"We must also decide nationally how we shall contribute to peace implementation in Bosnia. We expect to play a central role alongside our American and French allies in a NATO implementation force. In particular, I should emphasise that the early commitment of the substantial US ground troop presence which the US Administration proposes is a prerequisite for our participation. We expect to arrive and leave alongside our American and French allies. But we now need to study the details of the peace agreement. We must ensure that our forces would be acting in conditions of reasonable safety, that they
"The agreement in Dayton is an historic event. An end to the brutal and tragic conflict in former Yugoslavia is now within our grasp. But we are not there yet. With the London Peace Implementation Conference, and a British contribution to a peace implementation force in Bosnia, Britain will play a central role in ensuring that the agreement in Dayton is translated into a peaceful future for all the people of the region".
Perhaps I may begin by echoing what she said about the agreement. I should like to express very firmly our welcome to and our pleasure at the agreement that has been reached. However one looks at it, it is a remarkable diplomatic achievement by the United States who deserve great credit for it, as does President Clinton. I expect too that exile in Dayton, Ohio, may have helped a little on the margins. It is a tribute also to the effectiveness of economic sanctions imposed on Serbia. Sanctions have not always worked in the past, as we all know, but in this instance they clearly seem to have had an effect in persuading President Milosevic that the time had come to settle. However, the real test is to come when the negotiators get home. It is a truism that for an agreement to succeed it must stick, but nevertheless it is true, particularly when, as in this case, it is not a settlement that has been dictated on the battlefield by any victor; it is one that has been brokered by outside mediators.
I wish to put a number of specific points to the Minister, some of which I hope she will be able to answer. First, does she have any indication as yet of the attitude of the Bosnian Serbs to the agreement? At lunchtime on the news there were signs of dissatisfaction. I am not sure how deep they run nor precisely what is happening. If she can give the House any information on that, I am sure we would be grateful.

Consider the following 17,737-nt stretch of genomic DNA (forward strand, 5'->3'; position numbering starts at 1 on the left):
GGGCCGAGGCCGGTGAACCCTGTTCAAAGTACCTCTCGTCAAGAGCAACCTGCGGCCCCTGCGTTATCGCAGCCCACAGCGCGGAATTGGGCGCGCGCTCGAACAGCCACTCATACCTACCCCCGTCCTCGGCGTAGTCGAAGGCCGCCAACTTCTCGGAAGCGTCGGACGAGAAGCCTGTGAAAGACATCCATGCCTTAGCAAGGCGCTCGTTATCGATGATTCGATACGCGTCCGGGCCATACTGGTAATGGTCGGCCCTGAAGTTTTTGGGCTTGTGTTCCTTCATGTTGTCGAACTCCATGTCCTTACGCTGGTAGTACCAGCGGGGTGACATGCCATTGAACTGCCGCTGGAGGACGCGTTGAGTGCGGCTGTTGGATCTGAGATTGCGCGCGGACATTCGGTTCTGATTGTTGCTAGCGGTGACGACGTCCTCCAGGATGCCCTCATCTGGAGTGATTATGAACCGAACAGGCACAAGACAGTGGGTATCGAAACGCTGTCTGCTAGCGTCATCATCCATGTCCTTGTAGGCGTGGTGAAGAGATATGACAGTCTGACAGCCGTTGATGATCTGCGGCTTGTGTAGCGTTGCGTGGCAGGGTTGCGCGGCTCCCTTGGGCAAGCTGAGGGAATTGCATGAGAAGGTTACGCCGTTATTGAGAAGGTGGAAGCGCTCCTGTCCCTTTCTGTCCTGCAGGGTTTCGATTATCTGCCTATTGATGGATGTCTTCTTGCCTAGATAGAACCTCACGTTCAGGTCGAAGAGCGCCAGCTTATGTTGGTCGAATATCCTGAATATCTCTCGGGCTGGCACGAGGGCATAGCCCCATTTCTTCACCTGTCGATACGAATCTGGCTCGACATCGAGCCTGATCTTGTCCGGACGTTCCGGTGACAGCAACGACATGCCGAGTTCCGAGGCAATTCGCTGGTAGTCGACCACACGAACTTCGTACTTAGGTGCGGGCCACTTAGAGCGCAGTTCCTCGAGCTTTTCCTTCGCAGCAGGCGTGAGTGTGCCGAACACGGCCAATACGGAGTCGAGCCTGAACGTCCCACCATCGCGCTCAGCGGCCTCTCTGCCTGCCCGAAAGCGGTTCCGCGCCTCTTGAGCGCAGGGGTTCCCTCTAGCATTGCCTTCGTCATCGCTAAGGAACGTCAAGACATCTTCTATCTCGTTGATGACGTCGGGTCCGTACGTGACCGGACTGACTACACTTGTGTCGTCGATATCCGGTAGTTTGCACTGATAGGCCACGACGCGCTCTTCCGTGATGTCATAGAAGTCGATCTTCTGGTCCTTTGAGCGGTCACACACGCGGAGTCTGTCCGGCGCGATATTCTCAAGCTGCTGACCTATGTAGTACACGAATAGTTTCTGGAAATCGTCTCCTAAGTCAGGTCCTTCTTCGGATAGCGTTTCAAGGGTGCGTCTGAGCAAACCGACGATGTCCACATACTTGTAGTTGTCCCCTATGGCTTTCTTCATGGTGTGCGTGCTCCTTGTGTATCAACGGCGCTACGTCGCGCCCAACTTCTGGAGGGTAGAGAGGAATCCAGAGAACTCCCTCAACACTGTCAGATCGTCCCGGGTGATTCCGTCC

Secondly, the Minister mentioned the provision of troops. Can she confirm the figures in the press that a commitment of 20,000 American, 13,000 British and 10,000 French soldiers is envisaged, together with some contingents from our other NATO allies? I agree that what is crucial to success here is the commitment of United States troops. We know that Mr. Clinton has his problems with Congress. I wonder whether the Minister has any assessment of the likelihood of Congress blocking this proposal. She obviously has an assessment because she will have received one from our officials in Washington. Presumably the Government reckon that the proposal will go through Congress and it will therefore go ahead. I am grateful to the Minister for spelling out that if the Americans do not commit their troops then neither will we be bound under the agreement to commit our troops.
Thirdly, what mix of troops is envisaged? Will they be relatively lightly armed peacekeeping forces or are they to have heavier weapons and to be capable of being employed in a more active role? Can the Minister say anything about the chain of command as regards NATO forces? How is the agreement to be associated with the United Nations? I suppose that there has to be some kind of Security Council cover. I wonder whether the noble Baroness can say one or two words on that.
There are not many details in the Statement and, having listened to the Minister reading it, I am not sure precisely how the civilian and the military sides will mesh together. I believe that I am capable of understanding the military side, but as to the civilian side with a police task force, I am not sure what that force will do. The Minister said that it was to train the local police forces and to oversee the setting up of the necessary central constitutional structures. It is a strange role for a police force, but if that is what the parties want then we should not cavil at it. Will Britain contribute to it? If so, what kind of contribution might we be asked to make? How do we view the possibility of that contribution?
Finally, I repeat our welcome for the agreement. For all the fine words and the constitutional structures, Bosnia is to be de facto divided. I hope that the divided parts may now, after the years of war, at least be able to acquiesce peaceably in each other's existence.